Clinton: I Was ‘Promised’ ‘Don’t Ask, Don’t Tell’ ‘Would Be Better Than It Was’

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In an interview with Katie Couric on Tuesday night’s CBS Evening News, Bill Clinton explained that when he passed “don’t ask, don’t tell” legislation into law in 1993, the measure had been somewhat misrepresented to him by his Chairman of the Joint Chiefs of Staff Colin Powell.

"I accepted it because it was better than an absolute ban," Clinton said. "I was promised it would be better than it was."


The former president said that what Powell indicated would be “promised” to gay service members was not what ended up being delivered.

"Don't ask, don't tell was only adopted when both Houses of Congress had voted by a huge veto-proof margin to legislate the absolute ban on gays in the military if I didn't do something else," Clinton said. "So there's been a lot of rewriting history saying Bill Clinton just gave into that. That's just factually false. I didn't do anything until the votes were counted. Now, when Colin Powell sold me on don't pass, don't tell, here's what he said it would be. Gay service members would never get in trouble for going to gay bars, marching in gay rights parades as long as they weren't in uniform That was what they were promised. That's a very different don't ask, don't tell than we got."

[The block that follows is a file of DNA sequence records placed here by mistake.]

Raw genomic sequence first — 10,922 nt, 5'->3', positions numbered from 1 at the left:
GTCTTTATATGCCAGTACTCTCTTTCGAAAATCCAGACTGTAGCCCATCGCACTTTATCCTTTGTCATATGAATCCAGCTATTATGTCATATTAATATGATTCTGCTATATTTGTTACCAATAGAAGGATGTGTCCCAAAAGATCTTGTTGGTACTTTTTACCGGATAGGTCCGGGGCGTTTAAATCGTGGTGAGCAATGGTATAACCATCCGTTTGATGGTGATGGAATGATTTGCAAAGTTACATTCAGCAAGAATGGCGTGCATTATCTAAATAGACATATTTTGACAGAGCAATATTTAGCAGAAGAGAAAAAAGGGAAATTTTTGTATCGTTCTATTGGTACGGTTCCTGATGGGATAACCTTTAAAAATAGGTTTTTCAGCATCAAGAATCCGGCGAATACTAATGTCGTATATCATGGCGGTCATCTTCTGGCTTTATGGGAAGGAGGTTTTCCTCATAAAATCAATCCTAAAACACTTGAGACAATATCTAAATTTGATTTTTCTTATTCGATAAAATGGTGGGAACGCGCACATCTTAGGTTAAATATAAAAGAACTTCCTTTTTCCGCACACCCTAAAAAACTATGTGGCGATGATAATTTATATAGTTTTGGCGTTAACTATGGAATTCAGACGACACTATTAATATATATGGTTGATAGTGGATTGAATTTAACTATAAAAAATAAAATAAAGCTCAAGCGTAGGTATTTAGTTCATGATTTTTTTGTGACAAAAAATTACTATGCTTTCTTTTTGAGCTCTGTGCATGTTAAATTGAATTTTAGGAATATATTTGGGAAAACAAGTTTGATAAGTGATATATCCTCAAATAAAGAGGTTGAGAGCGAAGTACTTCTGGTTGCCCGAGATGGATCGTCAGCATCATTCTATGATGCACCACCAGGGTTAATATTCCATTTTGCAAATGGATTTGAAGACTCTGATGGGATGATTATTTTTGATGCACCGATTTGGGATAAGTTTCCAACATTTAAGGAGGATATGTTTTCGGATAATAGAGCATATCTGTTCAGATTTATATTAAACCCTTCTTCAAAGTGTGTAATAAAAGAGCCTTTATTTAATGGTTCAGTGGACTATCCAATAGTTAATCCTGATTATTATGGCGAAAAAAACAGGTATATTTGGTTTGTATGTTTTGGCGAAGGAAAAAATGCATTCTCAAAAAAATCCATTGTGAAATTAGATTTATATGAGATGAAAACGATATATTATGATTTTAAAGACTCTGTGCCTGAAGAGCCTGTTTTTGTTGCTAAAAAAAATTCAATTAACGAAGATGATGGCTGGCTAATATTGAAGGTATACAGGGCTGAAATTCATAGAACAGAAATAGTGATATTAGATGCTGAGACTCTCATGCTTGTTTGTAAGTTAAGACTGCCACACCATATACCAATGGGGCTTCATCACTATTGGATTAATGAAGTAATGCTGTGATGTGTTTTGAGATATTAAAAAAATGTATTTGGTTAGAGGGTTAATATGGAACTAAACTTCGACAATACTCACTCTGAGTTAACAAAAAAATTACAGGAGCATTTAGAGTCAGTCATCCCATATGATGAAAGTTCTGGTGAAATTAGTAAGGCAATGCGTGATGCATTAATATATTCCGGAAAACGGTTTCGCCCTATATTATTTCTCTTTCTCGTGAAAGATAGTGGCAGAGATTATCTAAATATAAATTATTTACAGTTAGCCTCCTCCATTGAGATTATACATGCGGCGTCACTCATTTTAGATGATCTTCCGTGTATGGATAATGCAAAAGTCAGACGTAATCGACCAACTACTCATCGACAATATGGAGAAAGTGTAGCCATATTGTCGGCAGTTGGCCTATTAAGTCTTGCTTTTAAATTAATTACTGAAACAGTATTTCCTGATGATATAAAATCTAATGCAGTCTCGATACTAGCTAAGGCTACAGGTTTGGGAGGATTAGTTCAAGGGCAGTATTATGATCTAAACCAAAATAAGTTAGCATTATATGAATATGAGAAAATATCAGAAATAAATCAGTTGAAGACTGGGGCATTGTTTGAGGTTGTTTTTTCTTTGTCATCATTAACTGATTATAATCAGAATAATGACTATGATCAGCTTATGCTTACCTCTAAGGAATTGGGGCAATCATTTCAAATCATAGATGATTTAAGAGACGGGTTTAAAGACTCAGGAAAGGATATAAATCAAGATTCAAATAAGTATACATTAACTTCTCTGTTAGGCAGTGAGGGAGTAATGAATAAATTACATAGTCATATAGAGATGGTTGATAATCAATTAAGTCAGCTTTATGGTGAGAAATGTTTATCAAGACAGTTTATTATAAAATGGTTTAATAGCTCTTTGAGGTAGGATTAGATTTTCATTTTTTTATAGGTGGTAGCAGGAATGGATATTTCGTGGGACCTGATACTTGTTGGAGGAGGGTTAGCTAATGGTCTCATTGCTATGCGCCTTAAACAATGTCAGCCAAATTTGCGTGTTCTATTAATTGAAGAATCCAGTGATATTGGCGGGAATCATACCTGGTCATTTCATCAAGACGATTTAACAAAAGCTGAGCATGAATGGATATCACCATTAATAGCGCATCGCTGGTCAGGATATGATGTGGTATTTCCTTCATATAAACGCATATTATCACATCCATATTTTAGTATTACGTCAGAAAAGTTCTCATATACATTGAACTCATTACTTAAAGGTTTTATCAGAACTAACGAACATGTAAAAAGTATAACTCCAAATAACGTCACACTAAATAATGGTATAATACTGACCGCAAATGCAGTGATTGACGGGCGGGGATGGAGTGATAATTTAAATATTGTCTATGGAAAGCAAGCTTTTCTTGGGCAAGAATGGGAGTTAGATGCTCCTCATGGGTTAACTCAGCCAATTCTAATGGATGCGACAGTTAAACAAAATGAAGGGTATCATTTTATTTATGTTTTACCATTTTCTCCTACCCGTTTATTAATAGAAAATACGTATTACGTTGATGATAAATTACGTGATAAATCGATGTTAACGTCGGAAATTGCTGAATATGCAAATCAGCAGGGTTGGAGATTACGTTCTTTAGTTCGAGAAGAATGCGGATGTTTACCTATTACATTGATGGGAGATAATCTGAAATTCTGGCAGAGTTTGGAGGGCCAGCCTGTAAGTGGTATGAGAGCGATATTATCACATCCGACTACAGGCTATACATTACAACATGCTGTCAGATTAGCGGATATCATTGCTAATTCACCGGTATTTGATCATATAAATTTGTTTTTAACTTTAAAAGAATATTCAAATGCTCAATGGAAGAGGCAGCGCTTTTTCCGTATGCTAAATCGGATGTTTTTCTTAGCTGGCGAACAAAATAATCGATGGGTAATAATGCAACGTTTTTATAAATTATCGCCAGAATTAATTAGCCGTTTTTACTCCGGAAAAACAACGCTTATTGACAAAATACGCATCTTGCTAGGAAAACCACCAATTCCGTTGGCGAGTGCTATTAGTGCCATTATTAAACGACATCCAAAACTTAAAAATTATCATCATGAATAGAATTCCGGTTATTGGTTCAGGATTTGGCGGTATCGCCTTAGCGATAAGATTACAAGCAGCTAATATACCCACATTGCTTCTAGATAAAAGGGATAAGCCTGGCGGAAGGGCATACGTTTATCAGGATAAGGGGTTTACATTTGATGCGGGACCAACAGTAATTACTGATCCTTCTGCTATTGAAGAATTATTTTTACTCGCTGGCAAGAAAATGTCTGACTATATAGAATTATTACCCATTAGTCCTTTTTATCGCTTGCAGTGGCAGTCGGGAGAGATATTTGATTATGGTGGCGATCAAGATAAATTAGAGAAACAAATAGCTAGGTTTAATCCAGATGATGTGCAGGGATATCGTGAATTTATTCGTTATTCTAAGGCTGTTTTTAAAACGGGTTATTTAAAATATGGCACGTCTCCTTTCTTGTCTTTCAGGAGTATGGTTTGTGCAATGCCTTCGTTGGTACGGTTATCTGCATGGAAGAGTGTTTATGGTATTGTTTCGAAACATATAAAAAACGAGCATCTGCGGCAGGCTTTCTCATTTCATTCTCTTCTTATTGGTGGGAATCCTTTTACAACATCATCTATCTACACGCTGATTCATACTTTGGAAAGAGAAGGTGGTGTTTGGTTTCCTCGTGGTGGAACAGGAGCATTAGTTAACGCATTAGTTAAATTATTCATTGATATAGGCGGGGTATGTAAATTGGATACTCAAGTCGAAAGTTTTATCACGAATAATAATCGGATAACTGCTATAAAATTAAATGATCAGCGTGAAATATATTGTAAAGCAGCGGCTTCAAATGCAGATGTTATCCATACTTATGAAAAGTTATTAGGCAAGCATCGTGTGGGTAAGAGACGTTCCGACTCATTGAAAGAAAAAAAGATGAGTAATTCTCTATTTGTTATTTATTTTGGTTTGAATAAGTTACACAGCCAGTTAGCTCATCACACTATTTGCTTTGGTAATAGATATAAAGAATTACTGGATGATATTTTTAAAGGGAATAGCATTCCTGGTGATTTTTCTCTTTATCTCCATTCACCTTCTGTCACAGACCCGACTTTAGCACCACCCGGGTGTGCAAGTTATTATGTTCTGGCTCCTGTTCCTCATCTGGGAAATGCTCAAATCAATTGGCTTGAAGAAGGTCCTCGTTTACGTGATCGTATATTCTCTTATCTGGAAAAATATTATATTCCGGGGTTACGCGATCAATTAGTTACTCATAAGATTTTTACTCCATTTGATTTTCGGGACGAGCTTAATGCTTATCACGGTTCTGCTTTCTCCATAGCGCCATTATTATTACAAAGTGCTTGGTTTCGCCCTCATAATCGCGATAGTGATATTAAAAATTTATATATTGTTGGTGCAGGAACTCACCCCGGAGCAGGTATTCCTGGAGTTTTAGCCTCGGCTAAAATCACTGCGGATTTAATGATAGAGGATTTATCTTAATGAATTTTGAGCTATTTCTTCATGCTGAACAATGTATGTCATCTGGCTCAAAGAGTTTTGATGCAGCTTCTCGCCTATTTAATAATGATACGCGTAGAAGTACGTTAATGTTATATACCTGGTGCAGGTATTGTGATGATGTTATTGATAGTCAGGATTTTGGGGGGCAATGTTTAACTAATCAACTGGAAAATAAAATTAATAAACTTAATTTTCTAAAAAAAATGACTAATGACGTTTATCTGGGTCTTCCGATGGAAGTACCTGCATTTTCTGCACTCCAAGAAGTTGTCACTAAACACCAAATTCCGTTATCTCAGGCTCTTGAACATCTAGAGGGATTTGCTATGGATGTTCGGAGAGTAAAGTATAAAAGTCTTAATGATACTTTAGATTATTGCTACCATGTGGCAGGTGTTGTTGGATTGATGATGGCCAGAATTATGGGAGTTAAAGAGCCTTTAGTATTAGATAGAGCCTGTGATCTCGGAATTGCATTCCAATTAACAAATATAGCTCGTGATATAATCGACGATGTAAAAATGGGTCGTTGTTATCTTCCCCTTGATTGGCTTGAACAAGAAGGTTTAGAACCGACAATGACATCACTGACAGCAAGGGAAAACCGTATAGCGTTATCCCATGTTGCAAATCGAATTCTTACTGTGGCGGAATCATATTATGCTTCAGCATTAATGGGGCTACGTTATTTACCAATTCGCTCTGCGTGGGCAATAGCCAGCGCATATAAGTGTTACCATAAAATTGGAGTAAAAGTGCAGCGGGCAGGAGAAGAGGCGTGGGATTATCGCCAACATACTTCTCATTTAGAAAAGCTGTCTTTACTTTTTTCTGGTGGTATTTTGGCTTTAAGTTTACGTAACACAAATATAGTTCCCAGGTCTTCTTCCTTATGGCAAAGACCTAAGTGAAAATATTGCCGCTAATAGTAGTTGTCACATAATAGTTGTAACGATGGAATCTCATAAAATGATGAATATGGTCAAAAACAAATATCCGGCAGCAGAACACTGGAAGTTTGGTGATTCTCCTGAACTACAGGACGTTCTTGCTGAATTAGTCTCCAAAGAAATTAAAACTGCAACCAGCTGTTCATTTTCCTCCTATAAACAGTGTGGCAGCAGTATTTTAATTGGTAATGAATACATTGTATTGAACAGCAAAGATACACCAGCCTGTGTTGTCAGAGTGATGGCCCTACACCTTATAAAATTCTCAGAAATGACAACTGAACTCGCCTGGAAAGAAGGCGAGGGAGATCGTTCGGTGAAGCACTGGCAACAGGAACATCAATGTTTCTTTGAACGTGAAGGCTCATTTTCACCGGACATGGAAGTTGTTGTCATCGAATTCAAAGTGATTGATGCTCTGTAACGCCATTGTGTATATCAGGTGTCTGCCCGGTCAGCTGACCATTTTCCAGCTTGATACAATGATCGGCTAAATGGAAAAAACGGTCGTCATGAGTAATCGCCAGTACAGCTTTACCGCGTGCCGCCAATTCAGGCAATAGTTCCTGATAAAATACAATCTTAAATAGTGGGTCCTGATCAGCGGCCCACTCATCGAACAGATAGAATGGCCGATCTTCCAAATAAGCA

Powell, explaining he had changed his mind, announced his support of the repeal — an effort that was blocked today by Senate Republicans — back in February.

Bill Clinton: Colin Powell Misrepresented Don't Ask Don't Tell Policy [CBS News]